“She could be sleeping, sir,” suggested the young lieutenant, trying hard not to let doubt creep into her voice. “I understand the Angels arrived late and were very tired.”


“It’s also possible she’s in the shower. Destiny’s famous for being fashionably late to fancy dos.” The lieutenant glanced at Ochre as he spoke. She couldn’t hear water running, and she was certain he didn’t either.


“Maybe I should go in alone, sir, just in case. She could be towelling off.” At a nod from the captain, Olive entered the room, alert to any sound or movement.


It was a beautifully decorated room but the large fresh-flower arrangement had for some reason been more or less neatly removed from its vase and left scattered on the table. Olive hardly glanced at the flowers before moving to the bedroom door. Standing to one side, she opened it with care and waited before looking in, then entering. Again, Olive discovered that someone had maltreated the fresh flowers. But that didn’t matter. She was more concerned with the blonde woman lying motionless on the bed. Destiny Angel looked so relaxed, so serene, that Olive first thought she was only deeply asleep. But on looking closer, she saw the Angel’s waxen pallor, and the slight sinking of her features that said she had died hours before. She felt for a pulse anyway and was not surprised to find that Destiny’s skin was cold.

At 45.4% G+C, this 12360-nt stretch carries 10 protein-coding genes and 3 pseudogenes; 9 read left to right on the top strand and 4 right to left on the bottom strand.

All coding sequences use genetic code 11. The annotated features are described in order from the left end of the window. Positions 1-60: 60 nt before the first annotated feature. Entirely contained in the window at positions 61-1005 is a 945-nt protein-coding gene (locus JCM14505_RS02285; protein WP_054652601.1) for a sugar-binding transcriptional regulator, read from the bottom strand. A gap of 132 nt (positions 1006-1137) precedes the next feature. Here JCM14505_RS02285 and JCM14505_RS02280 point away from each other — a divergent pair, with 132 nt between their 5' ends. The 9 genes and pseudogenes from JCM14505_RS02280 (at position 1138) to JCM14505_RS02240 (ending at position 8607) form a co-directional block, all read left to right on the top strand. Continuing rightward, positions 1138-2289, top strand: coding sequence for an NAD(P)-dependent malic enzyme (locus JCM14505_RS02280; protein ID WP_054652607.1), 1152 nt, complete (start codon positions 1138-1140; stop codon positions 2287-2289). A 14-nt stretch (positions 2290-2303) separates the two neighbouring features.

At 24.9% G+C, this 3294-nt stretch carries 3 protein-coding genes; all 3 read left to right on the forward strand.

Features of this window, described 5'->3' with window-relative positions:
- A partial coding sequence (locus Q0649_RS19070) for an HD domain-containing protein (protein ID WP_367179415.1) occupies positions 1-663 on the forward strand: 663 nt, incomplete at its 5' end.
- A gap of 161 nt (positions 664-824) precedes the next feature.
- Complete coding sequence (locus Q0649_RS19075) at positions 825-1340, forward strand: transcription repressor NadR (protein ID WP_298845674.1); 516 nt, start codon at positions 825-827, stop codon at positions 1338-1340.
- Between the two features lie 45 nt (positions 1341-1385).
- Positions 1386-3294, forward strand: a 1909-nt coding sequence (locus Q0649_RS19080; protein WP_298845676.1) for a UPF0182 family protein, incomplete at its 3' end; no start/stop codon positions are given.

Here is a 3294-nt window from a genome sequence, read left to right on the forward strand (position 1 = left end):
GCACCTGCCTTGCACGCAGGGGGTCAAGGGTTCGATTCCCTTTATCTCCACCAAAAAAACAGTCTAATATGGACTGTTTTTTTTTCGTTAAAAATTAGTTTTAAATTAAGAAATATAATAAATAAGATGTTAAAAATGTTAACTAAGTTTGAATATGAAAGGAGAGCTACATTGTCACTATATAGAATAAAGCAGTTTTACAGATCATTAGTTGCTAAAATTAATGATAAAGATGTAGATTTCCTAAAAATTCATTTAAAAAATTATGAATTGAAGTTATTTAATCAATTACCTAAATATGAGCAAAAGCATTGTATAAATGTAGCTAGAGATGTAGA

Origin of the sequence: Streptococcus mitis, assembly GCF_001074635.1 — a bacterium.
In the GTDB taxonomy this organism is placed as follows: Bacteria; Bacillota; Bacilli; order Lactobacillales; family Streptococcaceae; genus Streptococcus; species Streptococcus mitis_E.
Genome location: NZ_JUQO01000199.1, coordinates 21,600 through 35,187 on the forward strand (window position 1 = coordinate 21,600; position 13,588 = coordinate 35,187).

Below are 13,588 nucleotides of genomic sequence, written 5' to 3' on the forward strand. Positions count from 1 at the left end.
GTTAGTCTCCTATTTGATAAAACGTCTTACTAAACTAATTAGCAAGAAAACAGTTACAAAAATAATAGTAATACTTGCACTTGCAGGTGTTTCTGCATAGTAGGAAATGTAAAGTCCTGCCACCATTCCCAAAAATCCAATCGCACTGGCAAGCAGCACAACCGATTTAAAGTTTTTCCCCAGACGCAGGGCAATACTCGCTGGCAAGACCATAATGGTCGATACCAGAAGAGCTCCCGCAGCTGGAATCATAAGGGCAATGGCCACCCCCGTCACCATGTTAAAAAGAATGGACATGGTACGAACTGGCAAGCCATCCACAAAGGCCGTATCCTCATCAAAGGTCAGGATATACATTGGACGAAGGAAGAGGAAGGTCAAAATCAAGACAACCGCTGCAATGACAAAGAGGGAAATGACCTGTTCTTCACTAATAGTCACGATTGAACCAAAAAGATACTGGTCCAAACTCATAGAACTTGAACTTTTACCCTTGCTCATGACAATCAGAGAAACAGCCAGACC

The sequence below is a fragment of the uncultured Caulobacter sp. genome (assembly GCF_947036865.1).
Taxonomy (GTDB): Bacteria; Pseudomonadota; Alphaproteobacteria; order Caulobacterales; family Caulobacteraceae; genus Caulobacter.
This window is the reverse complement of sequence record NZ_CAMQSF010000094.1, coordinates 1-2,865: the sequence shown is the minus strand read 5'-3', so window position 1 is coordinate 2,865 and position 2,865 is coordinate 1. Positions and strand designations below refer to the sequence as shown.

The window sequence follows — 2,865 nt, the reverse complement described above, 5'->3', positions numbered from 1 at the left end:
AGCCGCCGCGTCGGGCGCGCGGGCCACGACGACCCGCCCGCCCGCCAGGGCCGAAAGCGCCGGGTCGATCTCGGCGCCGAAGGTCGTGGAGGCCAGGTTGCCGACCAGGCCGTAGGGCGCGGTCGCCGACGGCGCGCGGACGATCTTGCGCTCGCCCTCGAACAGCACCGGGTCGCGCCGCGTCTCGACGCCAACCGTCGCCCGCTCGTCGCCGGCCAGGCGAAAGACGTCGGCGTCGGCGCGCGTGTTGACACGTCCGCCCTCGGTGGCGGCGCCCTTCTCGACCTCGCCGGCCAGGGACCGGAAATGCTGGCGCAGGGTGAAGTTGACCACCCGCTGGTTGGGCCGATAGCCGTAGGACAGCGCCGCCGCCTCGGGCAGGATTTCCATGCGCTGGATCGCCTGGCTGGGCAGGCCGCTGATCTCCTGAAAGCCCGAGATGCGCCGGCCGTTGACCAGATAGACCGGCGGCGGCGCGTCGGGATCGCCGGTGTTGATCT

Lieutenant Olive felt her throat tighten. At least the Angel apparently hadn’t suffered. She could see no signs of trauma. But it was the first time Olive had seen death up close and the shock was making her dizzy. She tried to take a deep breath to clear her head. And discovered she couldn’t. The air seemed too heavy for her lungs to force in and out. Her vision began to swim as the room spun faster. Turning, she stumbled blindly, groping for the door. She knocked over a chair and kicked a rubbish basket before she ran up against a glass wall. Vaguely, she recalled that glass walls were usually sliding doors. Stretching her arms out, she felt for the edges and ran her hands down along them. She found a handle and pulled. As it slid open, she lost her balance and fell through the opening onto a small balcony.


“Olive! What’s wrong in there!” shouted Ochre. “Why are you bashing about?”